Over the years, the British Journal of Photography’s Portrait of Britain has brought forth a massive amount of creative talent. Sam Gregg, Sophie Harris-Taylor and Brunel Johnson all featured in the Portrait of Britain 2020, and subsequent exhibition and hardback edition. The story is much the same this year, with photographers like Vivek Vadoliya and Sandra Mickiewicz among some of the exciting rising talent present.
The winners of the award – contributing to a total of 99 portraits between them – will be exhibited at a month-long digital exhibition across highstreets and bus shelters, in shopping malls and train stations across the UK, and featured in a hardback book featuring the 200 shortlisted images, published by Hoxton Mini Press.
Introducing the new collection of images, British Journal of Photography states: “From a north London cowboy and a Scottish football fan to familiar faces such as Grayson Perry and David Attenborough, the photographs act as vignettes of Britain, taking viewers on a ride across generations, geographies and genders.” JCDecaux’s Mark Bucknell adds: “We hope people are inspired by and even see themselves in the breadth of people that are featured in this initiative.”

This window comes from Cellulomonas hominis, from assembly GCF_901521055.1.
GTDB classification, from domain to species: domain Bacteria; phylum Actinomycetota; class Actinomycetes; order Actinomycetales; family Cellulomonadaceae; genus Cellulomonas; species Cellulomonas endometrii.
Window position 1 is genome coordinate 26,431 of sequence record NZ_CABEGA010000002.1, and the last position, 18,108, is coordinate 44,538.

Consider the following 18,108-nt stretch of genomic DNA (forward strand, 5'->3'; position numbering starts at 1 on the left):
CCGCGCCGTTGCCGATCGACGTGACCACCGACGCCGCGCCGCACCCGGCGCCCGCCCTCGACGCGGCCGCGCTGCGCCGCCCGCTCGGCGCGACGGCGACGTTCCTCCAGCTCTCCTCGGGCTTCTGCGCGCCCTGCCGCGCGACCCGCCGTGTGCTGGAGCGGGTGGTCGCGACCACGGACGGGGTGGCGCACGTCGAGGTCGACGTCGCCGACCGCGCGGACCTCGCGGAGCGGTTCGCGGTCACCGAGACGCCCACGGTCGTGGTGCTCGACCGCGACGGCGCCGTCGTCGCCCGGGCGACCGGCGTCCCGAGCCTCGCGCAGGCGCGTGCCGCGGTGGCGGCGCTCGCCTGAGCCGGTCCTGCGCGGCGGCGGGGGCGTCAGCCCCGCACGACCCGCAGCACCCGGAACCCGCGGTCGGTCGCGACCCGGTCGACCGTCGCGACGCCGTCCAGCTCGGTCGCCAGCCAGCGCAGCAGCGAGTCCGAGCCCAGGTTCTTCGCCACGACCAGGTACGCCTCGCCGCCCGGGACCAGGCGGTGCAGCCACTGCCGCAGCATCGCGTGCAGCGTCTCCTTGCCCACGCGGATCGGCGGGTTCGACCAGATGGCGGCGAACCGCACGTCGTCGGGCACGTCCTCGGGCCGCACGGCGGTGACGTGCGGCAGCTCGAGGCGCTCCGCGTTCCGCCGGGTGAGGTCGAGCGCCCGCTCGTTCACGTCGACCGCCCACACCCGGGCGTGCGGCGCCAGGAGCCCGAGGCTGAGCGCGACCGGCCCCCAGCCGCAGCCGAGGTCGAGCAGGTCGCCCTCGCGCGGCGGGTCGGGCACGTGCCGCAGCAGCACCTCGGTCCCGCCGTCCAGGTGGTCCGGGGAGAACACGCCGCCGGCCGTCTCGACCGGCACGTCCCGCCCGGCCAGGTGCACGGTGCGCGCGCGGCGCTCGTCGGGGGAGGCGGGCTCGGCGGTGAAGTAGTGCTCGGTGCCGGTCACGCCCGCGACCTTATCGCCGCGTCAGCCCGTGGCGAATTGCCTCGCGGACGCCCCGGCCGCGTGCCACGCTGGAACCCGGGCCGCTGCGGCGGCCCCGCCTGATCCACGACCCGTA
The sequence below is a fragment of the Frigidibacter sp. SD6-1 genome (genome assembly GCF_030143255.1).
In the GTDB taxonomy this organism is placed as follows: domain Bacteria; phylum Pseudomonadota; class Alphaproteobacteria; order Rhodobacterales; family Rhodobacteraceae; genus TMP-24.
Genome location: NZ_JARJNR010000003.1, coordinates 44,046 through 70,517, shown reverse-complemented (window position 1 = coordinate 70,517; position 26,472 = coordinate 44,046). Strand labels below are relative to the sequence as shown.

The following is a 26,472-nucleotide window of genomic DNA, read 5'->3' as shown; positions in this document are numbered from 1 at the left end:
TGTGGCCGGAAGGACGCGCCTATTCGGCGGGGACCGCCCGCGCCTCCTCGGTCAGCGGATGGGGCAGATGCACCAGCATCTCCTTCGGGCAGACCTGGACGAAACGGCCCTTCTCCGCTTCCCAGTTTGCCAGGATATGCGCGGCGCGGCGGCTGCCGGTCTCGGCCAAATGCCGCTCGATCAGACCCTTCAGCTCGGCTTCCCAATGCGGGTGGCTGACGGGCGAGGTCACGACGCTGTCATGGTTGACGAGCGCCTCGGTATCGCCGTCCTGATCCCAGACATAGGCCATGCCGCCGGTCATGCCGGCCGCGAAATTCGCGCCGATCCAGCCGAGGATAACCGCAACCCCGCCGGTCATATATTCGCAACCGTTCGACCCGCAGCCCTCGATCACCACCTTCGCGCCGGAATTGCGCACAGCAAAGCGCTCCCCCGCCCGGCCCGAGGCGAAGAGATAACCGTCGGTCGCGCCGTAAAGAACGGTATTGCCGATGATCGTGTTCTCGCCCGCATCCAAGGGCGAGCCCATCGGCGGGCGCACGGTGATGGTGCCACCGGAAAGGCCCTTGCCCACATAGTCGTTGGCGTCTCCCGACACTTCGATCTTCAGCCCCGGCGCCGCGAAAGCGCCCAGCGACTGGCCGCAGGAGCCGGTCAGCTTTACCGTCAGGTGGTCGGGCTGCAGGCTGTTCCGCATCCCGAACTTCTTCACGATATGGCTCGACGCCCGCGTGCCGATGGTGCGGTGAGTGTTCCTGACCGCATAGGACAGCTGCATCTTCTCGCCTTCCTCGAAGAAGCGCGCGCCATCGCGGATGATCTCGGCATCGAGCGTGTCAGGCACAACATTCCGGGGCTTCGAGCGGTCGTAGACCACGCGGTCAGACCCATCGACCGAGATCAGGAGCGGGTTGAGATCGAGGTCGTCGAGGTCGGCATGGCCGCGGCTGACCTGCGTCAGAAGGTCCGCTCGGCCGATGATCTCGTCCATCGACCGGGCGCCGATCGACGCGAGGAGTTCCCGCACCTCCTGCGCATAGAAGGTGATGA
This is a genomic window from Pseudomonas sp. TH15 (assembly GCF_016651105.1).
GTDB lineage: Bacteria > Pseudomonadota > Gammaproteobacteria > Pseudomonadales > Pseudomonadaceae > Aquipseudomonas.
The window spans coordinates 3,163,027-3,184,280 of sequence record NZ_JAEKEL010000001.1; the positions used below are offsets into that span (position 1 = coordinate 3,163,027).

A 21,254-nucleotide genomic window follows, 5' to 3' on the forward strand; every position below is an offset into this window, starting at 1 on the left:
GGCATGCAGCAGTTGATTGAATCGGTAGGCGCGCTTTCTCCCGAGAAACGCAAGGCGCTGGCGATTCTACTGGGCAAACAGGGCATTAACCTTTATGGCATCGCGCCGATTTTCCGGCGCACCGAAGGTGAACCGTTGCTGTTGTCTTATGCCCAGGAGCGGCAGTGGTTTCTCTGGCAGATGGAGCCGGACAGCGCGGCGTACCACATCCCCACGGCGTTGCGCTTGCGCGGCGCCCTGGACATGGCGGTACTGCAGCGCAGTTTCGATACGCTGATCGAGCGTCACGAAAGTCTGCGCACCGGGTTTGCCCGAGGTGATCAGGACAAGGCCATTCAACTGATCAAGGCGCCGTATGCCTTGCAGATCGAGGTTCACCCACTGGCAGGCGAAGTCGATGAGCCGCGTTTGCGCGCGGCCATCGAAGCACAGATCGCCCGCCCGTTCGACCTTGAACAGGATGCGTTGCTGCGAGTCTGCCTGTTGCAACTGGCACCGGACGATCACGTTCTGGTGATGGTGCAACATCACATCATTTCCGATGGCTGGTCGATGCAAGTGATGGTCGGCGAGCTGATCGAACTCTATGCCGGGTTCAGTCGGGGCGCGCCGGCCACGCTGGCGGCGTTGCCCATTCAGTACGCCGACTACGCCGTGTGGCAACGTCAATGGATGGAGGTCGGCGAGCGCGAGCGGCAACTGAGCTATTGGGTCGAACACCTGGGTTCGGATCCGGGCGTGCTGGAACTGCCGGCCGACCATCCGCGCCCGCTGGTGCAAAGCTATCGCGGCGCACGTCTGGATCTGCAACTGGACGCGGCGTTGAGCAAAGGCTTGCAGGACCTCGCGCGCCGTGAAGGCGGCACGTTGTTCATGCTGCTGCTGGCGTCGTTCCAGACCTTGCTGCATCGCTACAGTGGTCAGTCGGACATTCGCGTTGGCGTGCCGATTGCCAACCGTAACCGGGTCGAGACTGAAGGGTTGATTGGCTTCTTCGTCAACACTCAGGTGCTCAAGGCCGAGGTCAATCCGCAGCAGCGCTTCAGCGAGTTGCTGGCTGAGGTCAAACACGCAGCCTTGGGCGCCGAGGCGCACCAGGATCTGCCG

Hannah Norton, one of the winners, documents how soaring energy and food prices in the UK have impacted people across the UK, particularly lensing the people at the heart of Community Cook Up, a food bank in Tottenham. “The aim of the work is to confront and challenge the current public perception of food insecurity informed by existing imagery,” the photographer states. An entry by Elainea Emmott is also outlined by the photographer: “Chris Kaba, an unarmed Black man, was shot dead by a police officer in south London. Here, a relative holds onto a friend in a silent thank you, after an inquest refuted the police’s claim that Kaba had been a suspect in a crime.”
Meanwhile, Kois Miah tells the untold stories of British Bangladeshis emanating from Brick Lane; Jennifer McCord captures 2022’s My Chemical Romance reunion; Manuel Vazquez shows Grayson Perry “wrapped in a test tapestry, fragile like his pottery”; Max Kessell spotlights the story behind the childhood of a north Londoner spent riding horses; and Afolabi Aderopo highlights “the emergence of African fashion across the globe”.
Copyright © Heather Shuker, Portrait of Britain Vol.5 Winner
About the Author
Liz (she/they) joined It’s Nice That as news writer in December 2021. After graduating in Film from The University of Bristol, they worked freelance, writing for independent publications such as Little White Lies, INDIE magazine and design studio Evermade.